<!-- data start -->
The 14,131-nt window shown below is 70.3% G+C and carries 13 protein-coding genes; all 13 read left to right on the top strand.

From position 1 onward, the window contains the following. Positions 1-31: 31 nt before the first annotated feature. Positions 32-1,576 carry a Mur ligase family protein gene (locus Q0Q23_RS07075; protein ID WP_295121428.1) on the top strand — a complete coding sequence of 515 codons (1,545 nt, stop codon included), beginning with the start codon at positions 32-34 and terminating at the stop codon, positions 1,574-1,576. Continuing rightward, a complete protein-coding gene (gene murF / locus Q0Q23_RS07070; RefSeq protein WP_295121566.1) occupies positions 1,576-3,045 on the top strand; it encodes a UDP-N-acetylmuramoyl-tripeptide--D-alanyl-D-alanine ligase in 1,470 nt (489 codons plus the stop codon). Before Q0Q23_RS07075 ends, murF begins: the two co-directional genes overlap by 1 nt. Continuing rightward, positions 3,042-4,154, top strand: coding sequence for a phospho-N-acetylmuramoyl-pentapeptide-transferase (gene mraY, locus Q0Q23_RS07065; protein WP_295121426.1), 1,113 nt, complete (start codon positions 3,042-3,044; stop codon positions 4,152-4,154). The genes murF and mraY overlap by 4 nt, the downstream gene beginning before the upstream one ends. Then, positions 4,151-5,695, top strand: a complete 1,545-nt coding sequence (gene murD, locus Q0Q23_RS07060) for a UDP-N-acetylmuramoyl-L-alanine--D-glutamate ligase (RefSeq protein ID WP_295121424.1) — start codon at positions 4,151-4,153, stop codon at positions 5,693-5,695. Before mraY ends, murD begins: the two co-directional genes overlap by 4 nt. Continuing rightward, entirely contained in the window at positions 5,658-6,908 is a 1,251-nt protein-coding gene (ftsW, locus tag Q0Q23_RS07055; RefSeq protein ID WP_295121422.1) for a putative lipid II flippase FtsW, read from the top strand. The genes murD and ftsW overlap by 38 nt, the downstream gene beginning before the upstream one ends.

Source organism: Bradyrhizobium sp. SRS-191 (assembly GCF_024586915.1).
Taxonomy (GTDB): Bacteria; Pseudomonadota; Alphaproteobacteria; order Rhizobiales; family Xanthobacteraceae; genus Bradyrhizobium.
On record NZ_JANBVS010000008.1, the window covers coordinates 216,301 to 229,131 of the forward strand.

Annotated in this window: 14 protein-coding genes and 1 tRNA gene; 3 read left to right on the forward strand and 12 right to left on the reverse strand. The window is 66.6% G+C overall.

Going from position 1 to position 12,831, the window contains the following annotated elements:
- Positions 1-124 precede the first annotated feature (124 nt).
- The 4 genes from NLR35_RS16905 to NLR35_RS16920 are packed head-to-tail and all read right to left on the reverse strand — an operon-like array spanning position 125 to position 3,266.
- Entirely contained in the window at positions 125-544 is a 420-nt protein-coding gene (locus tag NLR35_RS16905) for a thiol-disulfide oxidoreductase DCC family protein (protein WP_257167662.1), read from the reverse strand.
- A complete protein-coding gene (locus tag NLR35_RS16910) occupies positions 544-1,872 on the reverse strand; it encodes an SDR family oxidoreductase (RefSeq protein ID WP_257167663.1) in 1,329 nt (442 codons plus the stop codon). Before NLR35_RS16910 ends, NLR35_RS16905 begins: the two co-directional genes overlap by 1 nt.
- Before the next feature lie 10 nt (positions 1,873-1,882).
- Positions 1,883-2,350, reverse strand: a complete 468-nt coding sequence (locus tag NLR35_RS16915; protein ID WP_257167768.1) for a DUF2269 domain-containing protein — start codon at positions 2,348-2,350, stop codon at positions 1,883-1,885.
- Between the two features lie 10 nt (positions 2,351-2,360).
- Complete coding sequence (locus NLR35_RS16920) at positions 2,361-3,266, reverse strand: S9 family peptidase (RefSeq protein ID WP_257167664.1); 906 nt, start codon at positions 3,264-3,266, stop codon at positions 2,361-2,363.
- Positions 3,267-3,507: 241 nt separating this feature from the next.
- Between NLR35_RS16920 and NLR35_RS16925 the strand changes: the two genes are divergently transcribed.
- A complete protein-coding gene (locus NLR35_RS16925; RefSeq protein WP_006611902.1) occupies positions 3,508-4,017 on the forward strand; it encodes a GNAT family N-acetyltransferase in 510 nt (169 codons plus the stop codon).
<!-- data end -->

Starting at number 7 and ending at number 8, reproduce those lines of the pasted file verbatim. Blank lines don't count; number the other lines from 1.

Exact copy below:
Going from position 1 to position 12,831, the window contains the following annotated elements:
- Positions 1-124 precede the first annotated feature (124 nt).